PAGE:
Windows 8 style apps in WPF

After building my first Windows 8 store app (using XAML and C#), I wondered whether it is doable to build desktop apps in the same style, without WINRT classes.
Since I preferred using XAML and C#, WPF was the application framework of choice.

Second step, how to build a Windows 8-style UI (formally known as Metro UI) without building my own controls form scratch?
Turns out there is an excellent solution for this: the mahapps.metro UI kit. Mahapps does the styling of common controls for you, and packs some Windows 8 specific controls, like a Panorama (sideways scrolling) view.

Last step was including Windows 8 components that make life as a programmer easier:

  • Asynchronous Programming with Async and Await, via Async Targeting Pack.
  • ASP.NET Web API. NuGet: `Install-Package Microsoft.AspNet.WebApi`.

Result is a personal reference app. What it does it simple: show current departure times for any bus stop and train station in the Netherlands, using the 9292ov (non-official) JSON API.

CodeIgniter – GAS ORM

CodeIgniter comes with an ActiveRecord implementation that is fairly straightforward. You can retrieve table rows easily, but you have to write your own logic if you need an extra layer of abstraction (models). Models can help for example to traverse relationships between entities easily, by lazy or eager-loading related entites when they are needed.

There are many PHP ORMs available that provide this abstraction, but none of them integrates nicely with CodeIgniter’s ActiveRecord. At least, I could find any.

I was looking for an ORM that:

  • is a layer on top of CodeIgniter’s ActiveRecord implementation. I don’t like importing a large 3th party library like Doctrine into my CodeIgniter projects, and trick CodeIgniter into using that instead of its own databases access layer.
  • Provides freedom in how and when to use it. I like the idea of convention over configuration, but in real world situations, using a framework that enforces too strict can be a burden. For example when using a legacy database.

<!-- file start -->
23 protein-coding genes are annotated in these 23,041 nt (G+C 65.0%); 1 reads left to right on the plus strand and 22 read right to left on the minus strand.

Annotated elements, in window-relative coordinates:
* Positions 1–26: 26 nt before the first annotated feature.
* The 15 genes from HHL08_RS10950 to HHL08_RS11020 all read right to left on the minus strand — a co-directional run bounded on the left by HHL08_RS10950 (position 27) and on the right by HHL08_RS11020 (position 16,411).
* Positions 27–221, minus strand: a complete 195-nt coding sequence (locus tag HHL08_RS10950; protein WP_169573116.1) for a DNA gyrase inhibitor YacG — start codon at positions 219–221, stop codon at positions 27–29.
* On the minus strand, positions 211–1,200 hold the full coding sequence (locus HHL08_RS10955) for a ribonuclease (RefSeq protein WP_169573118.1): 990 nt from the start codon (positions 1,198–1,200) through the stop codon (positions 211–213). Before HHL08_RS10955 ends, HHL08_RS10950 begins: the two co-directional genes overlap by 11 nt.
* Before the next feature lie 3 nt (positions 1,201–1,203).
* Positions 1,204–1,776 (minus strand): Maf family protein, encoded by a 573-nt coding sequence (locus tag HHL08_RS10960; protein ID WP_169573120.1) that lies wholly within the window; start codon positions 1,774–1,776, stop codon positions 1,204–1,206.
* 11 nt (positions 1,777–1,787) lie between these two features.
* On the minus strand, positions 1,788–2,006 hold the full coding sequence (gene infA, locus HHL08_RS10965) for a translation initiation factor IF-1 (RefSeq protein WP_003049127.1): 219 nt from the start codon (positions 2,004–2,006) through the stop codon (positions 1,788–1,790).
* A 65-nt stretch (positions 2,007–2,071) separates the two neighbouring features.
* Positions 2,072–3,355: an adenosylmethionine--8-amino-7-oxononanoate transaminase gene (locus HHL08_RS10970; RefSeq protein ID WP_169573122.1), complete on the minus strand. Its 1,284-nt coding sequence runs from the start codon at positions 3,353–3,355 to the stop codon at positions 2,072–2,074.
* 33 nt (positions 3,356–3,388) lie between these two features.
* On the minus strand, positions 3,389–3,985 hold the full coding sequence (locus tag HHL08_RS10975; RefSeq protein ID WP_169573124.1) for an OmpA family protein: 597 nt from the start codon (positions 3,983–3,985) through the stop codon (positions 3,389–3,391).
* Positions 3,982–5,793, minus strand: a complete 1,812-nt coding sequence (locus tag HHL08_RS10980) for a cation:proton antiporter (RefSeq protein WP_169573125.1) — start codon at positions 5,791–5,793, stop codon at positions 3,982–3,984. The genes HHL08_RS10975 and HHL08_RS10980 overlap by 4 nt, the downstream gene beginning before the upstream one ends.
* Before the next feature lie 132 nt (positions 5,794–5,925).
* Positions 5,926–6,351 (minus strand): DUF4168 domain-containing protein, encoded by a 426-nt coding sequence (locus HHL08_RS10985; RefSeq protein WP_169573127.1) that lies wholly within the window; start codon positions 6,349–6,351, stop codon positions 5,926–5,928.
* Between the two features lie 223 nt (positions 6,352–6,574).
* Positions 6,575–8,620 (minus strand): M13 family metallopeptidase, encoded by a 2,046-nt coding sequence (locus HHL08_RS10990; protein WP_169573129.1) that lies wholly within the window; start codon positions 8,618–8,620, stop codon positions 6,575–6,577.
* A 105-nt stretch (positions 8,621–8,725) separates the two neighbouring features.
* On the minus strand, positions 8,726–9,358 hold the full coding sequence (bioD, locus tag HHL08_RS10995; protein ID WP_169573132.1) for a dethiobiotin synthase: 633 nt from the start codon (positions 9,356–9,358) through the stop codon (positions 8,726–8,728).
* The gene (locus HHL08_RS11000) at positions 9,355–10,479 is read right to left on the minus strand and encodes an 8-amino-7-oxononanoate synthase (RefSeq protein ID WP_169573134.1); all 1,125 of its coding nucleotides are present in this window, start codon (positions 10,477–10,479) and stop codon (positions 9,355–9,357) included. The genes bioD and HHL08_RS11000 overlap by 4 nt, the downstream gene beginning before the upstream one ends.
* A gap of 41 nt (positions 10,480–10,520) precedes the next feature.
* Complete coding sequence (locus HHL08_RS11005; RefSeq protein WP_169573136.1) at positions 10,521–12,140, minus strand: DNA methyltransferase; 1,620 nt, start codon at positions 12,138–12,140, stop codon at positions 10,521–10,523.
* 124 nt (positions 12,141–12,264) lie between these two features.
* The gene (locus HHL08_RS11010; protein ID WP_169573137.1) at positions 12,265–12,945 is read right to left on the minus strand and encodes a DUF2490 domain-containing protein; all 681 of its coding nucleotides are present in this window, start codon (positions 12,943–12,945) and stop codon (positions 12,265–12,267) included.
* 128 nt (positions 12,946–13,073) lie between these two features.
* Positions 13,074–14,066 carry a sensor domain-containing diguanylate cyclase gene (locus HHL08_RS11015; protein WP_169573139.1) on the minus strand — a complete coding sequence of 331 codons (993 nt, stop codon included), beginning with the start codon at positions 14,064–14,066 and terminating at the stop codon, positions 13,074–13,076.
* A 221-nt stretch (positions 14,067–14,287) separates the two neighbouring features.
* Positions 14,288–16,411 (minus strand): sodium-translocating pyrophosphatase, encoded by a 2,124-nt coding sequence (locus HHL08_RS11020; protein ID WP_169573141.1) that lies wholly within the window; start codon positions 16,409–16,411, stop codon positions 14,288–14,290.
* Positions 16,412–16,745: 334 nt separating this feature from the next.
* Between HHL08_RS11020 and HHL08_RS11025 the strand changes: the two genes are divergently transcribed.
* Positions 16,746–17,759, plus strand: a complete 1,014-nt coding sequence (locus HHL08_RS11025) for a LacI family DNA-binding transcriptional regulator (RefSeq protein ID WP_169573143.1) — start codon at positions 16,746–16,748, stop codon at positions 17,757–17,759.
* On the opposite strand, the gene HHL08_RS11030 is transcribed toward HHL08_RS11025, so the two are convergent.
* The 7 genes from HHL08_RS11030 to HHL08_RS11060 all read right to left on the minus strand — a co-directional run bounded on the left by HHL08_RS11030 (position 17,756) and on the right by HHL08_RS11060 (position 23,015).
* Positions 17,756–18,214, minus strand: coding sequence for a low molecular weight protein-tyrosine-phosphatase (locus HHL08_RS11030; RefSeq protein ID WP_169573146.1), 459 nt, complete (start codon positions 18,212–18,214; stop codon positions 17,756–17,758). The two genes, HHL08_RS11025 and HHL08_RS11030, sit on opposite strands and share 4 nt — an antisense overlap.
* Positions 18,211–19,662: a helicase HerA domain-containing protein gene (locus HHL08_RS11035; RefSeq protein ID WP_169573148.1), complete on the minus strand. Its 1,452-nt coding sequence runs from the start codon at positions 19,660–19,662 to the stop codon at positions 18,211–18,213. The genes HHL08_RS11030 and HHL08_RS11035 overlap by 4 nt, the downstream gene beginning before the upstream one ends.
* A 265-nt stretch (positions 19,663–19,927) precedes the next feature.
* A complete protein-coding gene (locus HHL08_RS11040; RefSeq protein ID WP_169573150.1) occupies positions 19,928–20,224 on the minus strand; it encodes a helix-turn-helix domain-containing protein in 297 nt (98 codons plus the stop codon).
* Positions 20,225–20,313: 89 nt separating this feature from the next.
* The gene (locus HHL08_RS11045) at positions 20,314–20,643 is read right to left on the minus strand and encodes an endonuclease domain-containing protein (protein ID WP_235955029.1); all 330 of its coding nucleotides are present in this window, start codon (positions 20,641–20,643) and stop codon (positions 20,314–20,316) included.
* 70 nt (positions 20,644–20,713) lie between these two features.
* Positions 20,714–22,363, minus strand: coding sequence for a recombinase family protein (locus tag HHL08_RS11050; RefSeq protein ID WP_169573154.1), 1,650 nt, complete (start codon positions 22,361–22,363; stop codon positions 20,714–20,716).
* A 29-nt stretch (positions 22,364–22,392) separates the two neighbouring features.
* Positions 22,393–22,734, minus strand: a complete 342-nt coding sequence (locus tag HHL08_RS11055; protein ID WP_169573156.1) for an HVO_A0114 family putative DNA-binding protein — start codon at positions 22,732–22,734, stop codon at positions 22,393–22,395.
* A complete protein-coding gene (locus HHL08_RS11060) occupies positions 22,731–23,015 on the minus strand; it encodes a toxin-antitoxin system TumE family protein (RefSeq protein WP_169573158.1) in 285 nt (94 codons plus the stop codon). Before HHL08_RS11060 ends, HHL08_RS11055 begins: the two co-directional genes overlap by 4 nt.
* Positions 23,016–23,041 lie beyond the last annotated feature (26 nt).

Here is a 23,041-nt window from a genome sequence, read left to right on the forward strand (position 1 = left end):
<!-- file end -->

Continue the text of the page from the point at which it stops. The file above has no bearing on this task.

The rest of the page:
Enter GAS ORM. Gas ORM is an excellent initiative by a single developer: Taufan Adity. GAS can be mixed with ActiveRecord calls, and supports convention as well as configuration. On top of that, the developer welcomes requests and questions. If you want to make handling database access with CodeIgniter easier: try it!

Gas code example:

// to see available models :
// var_dump($this->gas->list_models());
$user = new User;

// Now you can use any available Gas method, or your User models public method

$user1 = $user->find(1);

$user1 = Gas::factory('user')->find(1);

I haven’t tested GAS extensively yet though, but the first version looks very promising.


I’m developing a small console application in C# to convert .gde files – file format of the wonderful “The Guide outliner” – to .chm (Microsoft Compiled HTML Help).

First step is to convert a .gde file to XML. This can be done with gdeutil, a tool included with The Guide. However, gedeutil.exe does not create a valid XML files: the character ‘&’ in node titles is not escaped to ‘&’.

So, I had to incorporate an XML preprocessing step in my tool, in which unescaped charachters are replaced by their XML entities. Otherwise, the document can not be parsed by the .NET XML parser (or most other parsers).

This is the method I created for this purpose:

/// <summary>
/// Inserts '&amp;' for '&' character in XML text.
/// </summary>
/// <param name="xmlText"></param>
public static String PreProcess(String xmlText)
    if (String.IsNullOrEmpty(xmlText))
        return xmlText;
    bool ampersand = false;

    StringBuilder output = new StringBuilder();
    StringBuilder buffer = new StringBuilder();
    for (int i = 0; i < xmlText.Length; i++)
        char c = xmlText[i];
        if (c == '&')
            // Maybe this is the start of an entity
            ampersand = true;
        else if (ampersand && c >= 64 && c <= 122)